- TRAINING -
Training a powerhouse
- dressage training with Sophie de Clifford -
Meeting for their weekly lesson, Emma Turnbull and Sophie de Clifford have their work cut out for them. Emma’s green mare, Audacious, is fresh from a recent holiday and has brought plenty of energy to the arena. Developing control and utilising the power of this talented horse is the lesson’s focus, helping to prepare Audacious for her first season of competition.
Words: and photos: Show Circuit
On the day of the lesson, Audi has only recently come back into work after a few weeks off, and it is also the first time she has been away from home since her break. These two things combined are making her very fresh and hot to start with, so instead of beginning with a longer rein and a stretch, in the interest of safety, Sophie asks Emma to start on a contact.
“Ideally, we’d like to start with a stretch, but today it’s not safe. Audi is green and hasn’t been out for a while so that the stretch would be unsuccessful. Right from the beginning we need to gain obedience to the hand and leg, so we’ll keep her round and on the bit, and when she’s relaxed, we can come back to the stretch,” explains Sophie.
Even with a contact, Audi is very forward, and Sophie instructs Emma to do some leg yielding to get her to accept the leg. “She’s so hot and wants to tank off. Audi needs to allow you to put your legs gently on her sides, so that she doesn’t over-react when you give a leg aid, for example, in a transition to canter. Remember – legs on the hot ones, legs off the cold ones,” she reminds Emma.
Transitions create balance
Transitions are so important in making a horse more forward and brighter off your leg. Riding transitions within the pace will help to make the horse more responsive to the rider’s leg and seat aids and will help with engaging the hind legs, making it easier for the horse to carry himself. The horse should be encouraged to extend the length of his stride while maintaining the same rhythm and balance. The difference in stride doesn’t have to be massive, it just needs to be enough to get the horse to start developing his ability to lengthen and shorten his frame.
Try it for yourself:
Ride forward for a few strides, then return to a working pace before riding forward again. Keep a steady contact with the reins and encourage your horse to lengthen his stride by using a gentle leg aid. Bring him back with a gentle half-halt. You will be amazed at how aware you become of the slightest delay in the responsiveness your horse offers. If he’s listening to your aids, he’ll make transitions smoothly without losing his balance, popping his head in the air or interrupting his rhythm.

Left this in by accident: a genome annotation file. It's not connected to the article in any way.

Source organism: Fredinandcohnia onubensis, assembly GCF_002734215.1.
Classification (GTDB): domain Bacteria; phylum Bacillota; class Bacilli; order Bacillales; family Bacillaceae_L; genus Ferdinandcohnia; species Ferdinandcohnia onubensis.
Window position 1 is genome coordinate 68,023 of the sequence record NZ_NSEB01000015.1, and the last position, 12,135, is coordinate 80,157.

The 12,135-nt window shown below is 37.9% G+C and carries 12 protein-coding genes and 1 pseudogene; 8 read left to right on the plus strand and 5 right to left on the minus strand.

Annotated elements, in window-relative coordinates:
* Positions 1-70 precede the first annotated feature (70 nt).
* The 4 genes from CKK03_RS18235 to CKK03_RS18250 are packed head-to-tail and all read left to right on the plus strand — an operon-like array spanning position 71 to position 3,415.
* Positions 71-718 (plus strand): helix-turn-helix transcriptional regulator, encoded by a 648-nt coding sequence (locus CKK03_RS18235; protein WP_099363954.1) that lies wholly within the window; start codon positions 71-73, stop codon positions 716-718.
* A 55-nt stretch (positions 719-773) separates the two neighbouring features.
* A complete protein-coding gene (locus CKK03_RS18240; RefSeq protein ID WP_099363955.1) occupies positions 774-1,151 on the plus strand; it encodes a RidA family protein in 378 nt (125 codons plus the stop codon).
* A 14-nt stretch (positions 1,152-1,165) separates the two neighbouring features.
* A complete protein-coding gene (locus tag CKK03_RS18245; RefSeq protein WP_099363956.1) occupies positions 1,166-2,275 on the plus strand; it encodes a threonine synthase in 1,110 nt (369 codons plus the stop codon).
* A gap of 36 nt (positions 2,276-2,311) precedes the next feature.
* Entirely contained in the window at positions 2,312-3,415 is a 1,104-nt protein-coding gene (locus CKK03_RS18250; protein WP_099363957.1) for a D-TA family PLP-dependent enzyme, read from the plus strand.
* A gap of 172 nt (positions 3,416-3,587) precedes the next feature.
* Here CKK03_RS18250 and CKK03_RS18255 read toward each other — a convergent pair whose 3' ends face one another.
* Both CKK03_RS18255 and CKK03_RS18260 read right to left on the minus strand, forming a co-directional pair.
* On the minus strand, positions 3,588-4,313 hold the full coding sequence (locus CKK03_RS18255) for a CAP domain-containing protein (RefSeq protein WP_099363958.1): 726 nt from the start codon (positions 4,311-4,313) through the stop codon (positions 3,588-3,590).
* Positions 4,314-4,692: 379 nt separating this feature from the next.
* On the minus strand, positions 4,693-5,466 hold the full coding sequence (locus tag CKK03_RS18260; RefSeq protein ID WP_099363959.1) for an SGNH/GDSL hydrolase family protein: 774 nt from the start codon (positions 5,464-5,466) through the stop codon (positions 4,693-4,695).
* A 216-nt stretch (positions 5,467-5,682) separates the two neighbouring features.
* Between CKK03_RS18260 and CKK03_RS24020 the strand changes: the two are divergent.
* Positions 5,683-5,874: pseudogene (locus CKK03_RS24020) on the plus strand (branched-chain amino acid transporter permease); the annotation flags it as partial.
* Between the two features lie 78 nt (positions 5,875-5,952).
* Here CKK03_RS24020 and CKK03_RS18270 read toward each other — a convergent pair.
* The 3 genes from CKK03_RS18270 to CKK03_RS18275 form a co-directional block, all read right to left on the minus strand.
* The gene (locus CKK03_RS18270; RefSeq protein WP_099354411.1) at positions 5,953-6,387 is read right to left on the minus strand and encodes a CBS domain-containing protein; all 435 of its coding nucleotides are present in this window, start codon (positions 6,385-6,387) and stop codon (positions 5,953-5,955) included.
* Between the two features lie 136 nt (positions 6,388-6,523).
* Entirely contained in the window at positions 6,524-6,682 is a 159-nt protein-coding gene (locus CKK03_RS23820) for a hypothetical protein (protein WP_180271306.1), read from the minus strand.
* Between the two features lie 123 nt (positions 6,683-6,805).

The upward transition from trot to canter requires that the canter be the same speed as the trot, so concentrate on making the first few steps of the canter come from the hind leg. Your hands must be still, maintaining the contact and not pulling back. Your horse must learn to round up from behind. Think of this as ‘squashing’ the horse up to the steady bit.
Once your horse understands this aid, he will arch his neck from the withers and reach forwards into the contact. This has the effect of lifting his back and allows him to bring his hind legs under. Once he does this a few times, let him stretch.
If the horse tries to run through your hands and speed up rather than lengthen, you’ll need to use more outside rein to contain the energy.
This usually happens because the rider is asking for more than the horse can offer - simply try asking for a little less.
Flexion and bend
Circles are a great tool to improve flexion and bend.
To start, you need to teach your horse to flex at the poll, to the right and to the left. This is very subtle and doesn’t mean hauling your horse’s head from one side to the other.
At the halt, flex your horse to the right by increasing the pressure very slightly with your right hand and allowing the same amount with the left. The horse should respond by turning his head to the right at the poll so you can see his right eye and nostril and the cheekpiece of the bridle. He should quietly mouth the bit, too. Even up the rein pressure, then repeat to the left. It is important to keep a soft hand that can follow the horse’s mouth to ensure that the contact is consistent. Following on from flexing your horse to the right in halt, now turn your upper body (hips and shoulders) to the right. You’ll notice that your legs are automatically positioned with your outside (left) leg behind and your inside (right) leg down into the stirrup.